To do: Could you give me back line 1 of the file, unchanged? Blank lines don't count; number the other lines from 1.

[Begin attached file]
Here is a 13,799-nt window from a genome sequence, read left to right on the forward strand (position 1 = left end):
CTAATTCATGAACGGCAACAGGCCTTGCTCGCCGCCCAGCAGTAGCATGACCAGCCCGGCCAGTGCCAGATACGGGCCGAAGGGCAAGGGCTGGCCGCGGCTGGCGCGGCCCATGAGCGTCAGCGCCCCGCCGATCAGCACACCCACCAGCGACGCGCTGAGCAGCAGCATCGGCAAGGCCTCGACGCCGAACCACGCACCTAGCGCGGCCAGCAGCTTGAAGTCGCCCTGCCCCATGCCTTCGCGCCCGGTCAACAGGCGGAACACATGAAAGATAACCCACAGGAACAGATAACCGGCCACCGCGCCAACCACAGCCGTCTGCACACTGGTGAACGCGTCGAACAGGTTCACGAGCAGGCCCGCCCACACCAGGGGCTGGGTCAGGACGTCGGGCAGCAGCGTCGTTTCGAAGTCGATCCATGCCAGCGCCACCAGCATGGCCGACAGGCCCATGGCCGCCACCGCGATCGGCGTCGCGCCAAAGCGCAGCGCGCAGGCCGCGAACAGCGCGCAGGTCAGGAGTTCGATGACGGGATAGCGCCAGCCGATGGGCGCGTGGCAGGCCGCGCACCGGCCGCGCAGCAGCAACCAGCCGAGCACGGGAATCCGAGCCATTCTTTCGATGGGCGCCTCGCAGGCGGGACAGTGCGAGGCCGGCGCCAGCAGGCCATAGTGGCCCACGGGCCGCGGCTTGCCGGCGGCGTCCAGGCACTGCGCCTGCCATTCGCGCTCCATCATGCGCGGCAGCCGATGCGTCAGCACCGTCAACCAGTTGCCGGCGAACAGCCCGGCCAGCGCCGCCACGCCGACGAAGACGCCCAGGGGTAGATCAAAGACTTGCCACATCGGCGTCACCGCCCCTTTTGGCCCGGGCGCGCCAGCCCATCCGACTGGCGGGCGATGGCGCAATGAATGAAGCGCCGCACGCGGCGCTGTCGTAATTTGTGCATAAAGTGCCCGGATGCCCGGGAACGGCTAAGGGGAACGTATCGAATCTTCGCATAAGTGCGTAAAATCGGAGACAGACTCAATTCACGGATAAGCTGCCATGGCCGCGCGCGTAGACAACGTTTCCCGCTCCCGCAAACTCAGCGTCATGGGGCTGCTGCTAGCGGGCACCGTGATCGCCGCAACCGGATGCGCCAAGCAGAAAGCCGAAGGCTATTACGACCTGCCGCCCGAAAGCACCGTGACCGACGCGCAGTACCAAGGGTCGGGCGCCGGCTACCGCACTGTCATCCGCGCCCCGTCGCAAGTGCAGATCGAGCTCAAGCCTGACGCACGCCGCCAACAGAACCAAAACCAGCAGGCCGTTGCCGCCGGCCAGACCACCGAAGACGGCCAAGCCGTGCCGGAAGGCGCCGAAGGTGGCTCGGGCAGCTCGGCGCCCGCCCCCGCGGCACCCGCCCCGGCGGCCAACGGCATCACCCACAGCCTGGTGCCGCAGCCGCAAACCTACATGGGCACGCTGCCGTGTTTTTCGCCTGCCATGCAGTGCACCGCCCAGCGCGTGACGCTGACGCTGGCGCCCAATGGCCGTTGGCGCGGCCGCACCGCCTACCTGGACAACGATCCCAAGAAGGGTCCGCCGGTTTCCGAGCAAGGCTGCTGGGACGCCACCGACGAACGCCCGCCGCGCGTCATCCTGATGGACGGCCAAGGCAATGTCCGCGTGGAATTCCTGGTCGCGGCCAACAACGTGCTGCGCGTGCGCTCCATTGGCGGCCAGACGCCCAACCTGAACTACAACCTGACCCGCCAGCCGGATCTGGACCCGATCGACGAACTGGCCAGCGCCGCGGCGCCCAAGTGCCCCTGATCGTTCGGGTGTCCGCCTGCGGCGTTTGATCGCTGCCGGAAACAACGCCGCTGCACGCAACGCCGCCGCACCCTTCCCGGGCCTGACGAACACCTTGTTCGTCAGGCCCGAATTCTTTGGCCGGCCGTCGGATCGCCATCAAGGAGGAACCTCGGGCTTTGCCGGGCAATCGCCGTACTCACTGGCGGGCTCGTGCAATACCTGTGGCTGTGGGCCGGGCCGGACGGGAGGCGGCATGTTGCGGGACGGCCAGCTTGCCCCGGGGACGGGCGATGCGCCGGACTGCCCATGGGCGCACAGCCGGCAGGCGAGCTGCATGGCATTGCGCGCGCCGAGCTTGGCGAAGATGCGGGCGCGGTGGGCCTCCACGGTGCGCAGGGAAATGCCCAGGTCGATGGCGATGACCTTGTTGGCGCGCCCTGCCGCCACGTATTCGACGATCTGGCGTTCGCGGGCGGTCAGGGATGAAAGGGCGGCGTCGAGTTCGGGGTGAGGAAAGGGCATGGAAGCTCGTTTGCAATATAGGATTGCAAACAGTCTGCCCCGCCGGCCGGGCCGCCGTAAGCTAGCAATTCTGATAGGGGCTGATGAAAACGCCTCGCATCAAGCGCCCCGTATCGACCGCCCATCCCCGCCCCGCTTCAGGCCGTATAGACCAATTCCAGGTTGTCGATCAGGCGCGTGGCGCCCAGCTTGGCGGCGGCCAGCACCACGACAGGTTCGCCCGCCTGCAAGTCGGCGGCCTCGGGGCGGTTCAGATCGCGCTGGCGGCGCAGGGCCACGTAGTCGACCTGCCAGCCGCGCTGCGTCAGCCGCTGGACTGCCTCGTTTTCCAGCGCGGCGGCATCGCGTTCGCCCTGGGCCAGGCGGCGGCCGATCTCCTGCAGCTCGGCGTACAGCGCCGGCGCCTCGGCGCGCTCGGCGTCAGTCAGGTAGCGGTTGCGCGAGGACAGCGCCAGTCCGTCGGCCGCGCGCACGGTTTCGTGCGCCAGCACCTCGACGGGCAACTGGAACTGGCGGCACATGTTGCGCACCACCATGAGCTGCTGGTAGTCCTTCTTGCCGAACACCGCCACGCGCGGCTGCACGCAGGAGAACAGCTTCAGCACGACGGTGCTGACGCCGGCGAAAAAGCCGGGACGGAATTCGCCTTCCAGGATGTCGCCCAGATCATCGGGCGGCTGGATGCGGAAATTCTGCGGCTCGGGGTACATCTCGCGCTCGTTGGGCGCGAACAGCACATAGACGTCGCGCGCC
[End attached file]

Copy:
Here is a 13,799-nt window from a genome sequence, read left to right on the forward strand (position 1 = left end):